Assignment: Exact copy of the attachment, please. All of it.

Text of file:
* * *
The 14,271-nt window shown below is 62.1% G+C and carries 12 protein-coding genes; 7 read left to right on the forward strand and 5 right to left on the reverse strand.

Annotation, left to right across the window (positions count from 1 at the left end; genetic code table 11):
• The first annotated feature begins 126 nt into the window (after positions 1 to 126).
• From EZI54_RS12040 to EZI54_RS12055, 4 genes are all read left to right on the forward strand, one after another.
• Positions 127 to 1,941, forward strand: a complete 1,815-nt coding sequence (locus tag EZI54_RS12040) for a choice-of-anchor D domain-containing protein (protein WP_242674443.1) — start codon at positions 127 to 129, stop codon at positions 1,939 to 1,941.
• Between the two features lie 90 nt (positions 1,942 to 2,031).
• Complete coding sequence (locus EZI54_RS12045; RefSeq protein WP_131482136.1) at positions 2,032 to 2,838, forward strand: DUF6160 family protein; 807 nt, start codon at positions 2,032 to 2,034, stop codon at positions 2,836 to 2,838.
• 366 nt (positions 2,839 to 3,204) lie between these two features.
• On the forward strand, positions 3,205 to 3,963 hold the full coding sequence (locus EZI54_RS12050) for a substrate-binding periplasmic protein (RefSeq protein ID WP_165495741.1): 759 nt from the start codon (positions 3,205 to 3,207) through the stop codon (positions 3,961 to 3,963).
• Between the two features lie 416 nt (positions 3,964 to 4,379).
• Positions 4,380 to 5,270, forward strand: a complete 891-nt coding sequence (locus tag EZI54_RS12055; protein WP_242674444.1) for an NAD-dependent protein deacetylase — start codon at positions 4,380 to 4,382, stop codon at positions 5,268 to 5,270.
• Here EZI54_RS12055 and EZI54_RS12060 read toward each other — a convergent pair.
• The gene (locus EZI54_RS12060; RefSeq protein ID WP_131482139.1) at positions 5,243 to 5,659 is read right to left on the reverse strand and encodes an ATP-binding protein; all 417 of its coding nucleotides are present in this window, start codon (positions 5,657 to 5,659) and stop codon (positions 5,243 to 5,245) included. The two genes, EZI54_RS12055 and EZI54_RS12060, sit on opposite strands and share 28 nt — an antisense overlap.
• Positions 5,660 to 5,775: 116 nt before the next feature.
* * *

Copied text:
The 14,271-nt window shown below is 62.1% G+C and carries 12 protein-coding genes; 7 read left to right on the forward strand and 5 right to left on the reverse strand.

Annotation, left to right across the window (positions count from 1 at the left end; genetic code table 11):
• The first annotated feature begins 126 nt into the window (after positions 1 to 126).
• From EZI54_RS12040 to EZI54_RS12055, 4 genes are all read left to right on the forward strand, one after another.
• Positions 127 to 1,941, forward strand: a complete 1,815-nt coding sequence (locus tag EZI54_RS12040) for a choice-of-anchor D domain-containing protein (protein WP_242674443.1) — start codon at positions 127 to 129, stop codon at positions 1,939 to 1,941.
• Between the two features lie 90 nt (positions 1,942 to 2,031).
• Complete coding sequence (locus EZI54_RS12045; RefSeq protein WP_131482136.1) at positions 2,032 to 2,838, forward strand: DUF6160 family protein; 807 nt, start codon at positions 2,032 to 2,034, stop codon at positions 2,836 to 2,838.
• 366 nt (positions 2,839 to 3,204) lie between these two features.
• On the forward strand, positions 3,205 to 3,963 hold the full coding sequence (locus EZI54_RS12050) for a substrate-binding periplasmic protein (RefSeq protein ID WP_165495741.1): 759 nt from the start codon (positions 3,205 to 3,207) through the stop codon (positions 3,961 to 3,963).
• Between the two features lie 416 nt (positions 3,964 to 4,379).
• Positions 4,380 to 5,270, forward strand: a complete 891-nt coding sequence (locus tag EZI54_RS12055; protein WP_242674444.1) for an NAD-dependent protein deacetylase — start codon at positions 4,380 to 4,382, stop codon at positions 5,268 to 5,270.
• Here EZI54_RS12055 and EZI54_RS12060 read toward each other — a convergent pair.
• The gene (locus EZI54_RS12060; RefSeq protein ID WP_131482139.1) at positions 5,243 to 5,659 is read right to left on the reverse strand and encodes an ATP-binding protein; all 417 of its coding nucleotides are present in this window, start codon (positions 5,657 to 5,659) and stop codon (positions 5,243 to 5,245) included. The two genes, EZI54_RS12055 and EZI54_RS12060, sit on opposite strands and share 28 nt — an antisense overlap.
• Positions 5,660 to 5,775: 116 nt before the next feature.